A special JRMPC Organiser application is provided for the competition. This application allows you to do the following:
- Choose a board (or “map”) to play with from a dropdown list.
- Choose a strategy (or “mind”) to execute from a dropdown list.
- Start the board execution, stop the execution, or reset the board.
- You can also step through the execution cell by cell.
- You can open the System Browser (“Browse Mind”) to the code for all the robot minds, including the all-important base class #RobotMind.
- There’s also a history of the map execution where you can see every step. (The steps are ordered from most recent to oldest. Each step shows the elapsed execution time and the current score.)
- To install the JRMPC Organiser application, start with a fresh Pharo 7.0 (64-bit) image. Then, File In the JRMPC-Phase1.st file. (You can simply drag-and-drop the file on top of the Pharo window and select “FileIn entire file”.)
Wait for about half a minute while the File In initialization is taking place. You should then see a new menu item called ‘JRMPC’ in Pharo. Click on the submenu item ‘Robots’ to open the application.
A collection of sample boards and strategies have been provided for you to experiment with. You should eventually create your own strategy by subclassing #RobotMind. This new strategy will be your solution to submit to the JRMPC website.
A note about the colours of the cells:
- white cells have zero energy value
- cells with various shades of red have values greater than zero — the darker the shade, the higher the value
- yellow cells have extraordinarily high values (greater than 100)
The cell which the robot occupies is green. (The letter ‘A’ signifies the identifier for this particular robot. There may be other robots in the future.)
You will notice a special facility called “Ghost” keys. You can navigate the robot manually by pressing the arrow icons (up, down, left, right). With Ghost keys enabled, the robot can be moved without taking any action on the cells, i.e., consuming the energy value of the cell. With Ghost keys disabled, the robot will consume the values.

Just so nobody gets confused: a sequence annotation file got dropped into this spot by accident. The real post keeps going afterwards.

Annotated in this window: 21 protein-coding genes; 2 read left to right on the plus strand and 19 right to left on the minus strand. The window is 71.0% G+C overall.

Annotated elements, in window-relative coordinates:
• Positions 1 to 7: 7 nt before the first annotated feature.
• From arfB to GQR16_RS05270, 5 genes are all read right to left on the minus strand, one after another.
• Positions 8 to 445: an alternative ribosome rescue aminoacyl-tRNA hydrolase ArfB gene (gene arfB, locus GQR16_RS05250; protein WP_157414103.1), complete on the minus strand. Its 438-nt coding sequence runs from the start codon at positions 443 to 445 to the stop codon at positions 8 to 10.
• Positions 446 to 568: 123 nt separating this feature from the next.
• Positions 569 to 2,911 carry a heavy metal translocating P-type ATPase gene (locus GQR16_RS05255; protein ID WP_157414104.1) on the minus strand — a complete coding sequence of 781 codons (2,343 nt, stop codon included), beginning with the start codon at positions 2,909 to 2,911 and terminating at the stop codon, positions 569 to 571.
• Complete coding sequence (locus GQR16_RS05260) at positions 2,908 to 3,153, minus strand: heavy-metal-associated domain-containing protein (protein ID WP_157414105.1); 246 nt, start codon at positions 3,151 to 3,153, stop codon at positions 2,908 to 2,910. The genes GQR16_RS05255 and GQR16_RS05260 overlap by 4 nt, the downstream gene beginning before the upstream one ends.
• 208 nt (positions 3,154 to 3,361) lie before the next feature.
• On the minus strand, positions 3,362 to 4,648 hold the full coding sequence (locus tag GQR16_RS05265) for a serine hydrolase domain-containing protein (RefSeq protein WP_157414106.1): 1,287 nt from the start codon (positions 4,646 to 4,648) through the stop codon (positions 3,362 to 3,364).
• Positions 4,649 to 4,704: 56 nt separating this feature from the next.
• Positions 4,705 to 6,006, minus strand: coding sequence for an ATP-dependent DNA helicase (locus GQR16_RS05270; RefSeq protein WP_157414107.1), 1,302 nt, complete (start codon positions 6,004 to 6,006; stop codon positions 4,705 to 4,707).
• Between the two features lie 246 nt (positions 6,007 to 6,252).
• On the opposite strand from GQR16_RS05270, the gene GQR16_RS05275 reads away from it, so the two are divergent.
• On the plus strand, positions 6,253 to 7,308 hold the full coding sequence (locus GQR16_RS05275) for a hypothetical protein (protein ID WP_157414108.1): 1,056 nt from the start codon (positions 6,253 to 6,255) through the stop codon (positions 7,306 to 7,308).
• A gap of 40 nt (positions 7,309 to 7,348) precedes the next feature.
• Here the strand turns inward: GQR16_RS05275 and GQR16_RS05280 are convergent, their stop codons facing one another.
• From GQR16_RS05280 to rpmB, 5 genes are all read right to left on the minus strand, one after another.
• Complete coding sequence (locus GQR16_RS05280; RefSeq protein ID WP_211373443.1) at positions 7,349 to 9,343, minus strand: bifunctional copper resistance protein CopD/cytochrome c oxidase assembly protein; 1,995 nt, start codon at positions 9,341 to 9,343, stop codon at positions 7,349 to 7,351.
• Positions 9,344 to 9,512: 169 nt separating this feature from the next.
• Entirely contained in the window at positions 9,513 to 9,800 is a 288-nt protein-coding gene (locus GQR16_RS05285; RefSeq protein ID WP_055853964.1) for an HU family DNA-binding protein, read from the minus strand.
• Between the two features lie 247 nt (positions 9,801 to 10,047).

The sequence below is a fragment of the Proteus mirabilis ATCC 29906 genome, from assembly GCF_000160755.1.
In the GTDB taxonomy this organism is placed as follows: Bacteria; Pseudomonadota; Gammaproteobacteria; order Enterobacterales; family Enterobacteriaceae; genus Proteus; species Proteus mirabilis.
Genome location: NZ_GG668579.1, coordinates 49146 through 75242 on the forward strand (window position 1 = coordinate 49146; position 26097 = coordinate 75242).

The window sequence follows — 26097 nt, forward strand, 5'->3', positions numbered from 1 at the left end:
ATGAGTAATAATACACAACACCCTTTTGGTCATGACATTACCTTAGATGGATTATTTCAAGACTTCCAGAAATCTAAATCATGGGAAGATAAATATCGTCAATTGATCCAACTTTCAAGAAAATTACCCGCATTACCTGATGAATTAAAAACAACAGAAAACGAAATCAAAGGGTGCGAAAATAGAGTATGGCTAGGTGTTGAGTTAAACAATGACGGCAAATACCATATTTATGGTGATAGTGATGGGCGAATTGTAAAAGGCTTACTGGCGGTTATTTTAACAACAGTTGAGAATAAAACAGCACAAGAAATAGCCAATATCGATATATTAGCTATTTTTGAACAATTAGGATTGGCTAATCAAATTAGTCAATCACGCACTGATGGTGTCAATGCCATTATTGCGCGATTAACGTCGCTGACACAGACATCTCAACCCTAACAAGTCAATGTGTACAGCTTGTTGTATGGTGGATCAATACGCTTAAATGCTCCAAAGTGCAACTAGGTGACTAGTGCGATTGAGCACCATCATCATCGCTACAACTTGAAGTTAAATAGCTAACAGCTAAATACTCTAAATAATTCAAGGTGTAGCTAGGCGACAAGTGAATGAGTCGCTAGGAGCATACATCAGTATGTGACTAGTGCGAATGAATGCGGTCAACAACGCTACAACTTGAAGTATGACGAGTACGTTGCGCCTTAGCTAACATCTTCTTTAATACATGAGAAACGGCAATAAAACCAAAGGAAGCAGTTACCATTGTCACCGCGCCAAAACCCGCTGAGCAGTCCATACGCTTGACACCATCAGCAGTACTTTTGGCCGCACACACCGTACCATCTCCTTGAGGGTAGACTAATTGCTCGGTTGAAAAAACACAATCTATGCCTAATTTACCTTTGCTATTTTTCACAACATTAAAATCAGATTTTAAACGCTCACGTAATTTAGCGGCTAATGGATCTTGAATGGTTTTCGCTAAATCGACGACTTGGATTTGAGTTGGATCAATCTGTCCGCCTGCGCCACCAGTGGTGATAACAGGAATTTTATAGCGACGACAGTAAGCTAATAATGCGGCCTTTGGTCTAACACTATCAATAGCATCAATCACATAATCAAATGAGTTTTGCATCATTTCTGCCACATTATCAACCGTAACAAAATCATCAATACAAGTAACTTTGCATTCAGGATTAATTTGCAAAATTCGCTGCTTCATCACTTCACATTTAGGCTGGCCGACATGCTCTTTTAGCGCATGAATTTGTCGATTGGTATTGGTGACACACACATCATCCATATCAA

Another special facility is “Debug” mode. With Debug enabled, when you begin board execution, you will be taken into the Debugger. The method #mindDoOneCycle is your starting point for exploring and modifying the three main entry points for your competition strategy. These entry points are:
To understand what these entry points do, go into the System Browser and look at these methods for the #RobotMind class. At the top of each method, you will see a comment like “COMPETITION ENTRIES MAY/MUST OVERRIDE THIS METHOD.” The description tells you all you need to know.
Look at these methods for the sample strategies like #BestNeighborMind and #RandomWalkMind to see how they can work. Your job is to improve upon these methods for your strategy.
Hover the cursor over any cell and you’ll see its coordinates and energy value in a tooltip.
Tools like step-by-step execution, Ghost keys, Debug mode, and cell coordinates tooltip are there to help you experiment and develop your strategy.
Use the System Browser to File Out your solution strategy. So, for example, if your new strategy is called ‘MyTeamMind’ and you wish to File Out the strategy for submission to JRMPC, right-click on the class, select Extra and then File Out. A file called MyTeamMind.st should appear in the same folder as your Pharo image.
MyTeamMind.st should be relocated and renamed to S1-yyyyyyyyyy.st, where yyyyyyyyyy is the 10-character secure code you were assigned when you first registered your team. ‘S1’ signifies Round 1.
If you misplaced your secure code, email me (using the Captain’s registered email address) and I’ll give it to you again.
(You may want to create a script for renaming the file so that you don’t enter your secure code incorrectly. An incorrect secure code will disqualify your solution.)
When you’re ready to submit the solution, log into your account and select ‘Submission’ from the menu.
For Round 1, the deadline for submission is Friday, February 7, 2020 at 9:00 pm EST. Right afterwards, a blog post showing the details for Round 2 will be published.
When we receive your submission, we will run your code against our Round 1 board, which you’ve not seen. This will determine the score for your team in this round. The object is to get the highest score possible by navigating the robot around the board according to your strategy.
If any of this is unclear, please email me for clarification. It is vital that you understand the competition procedure.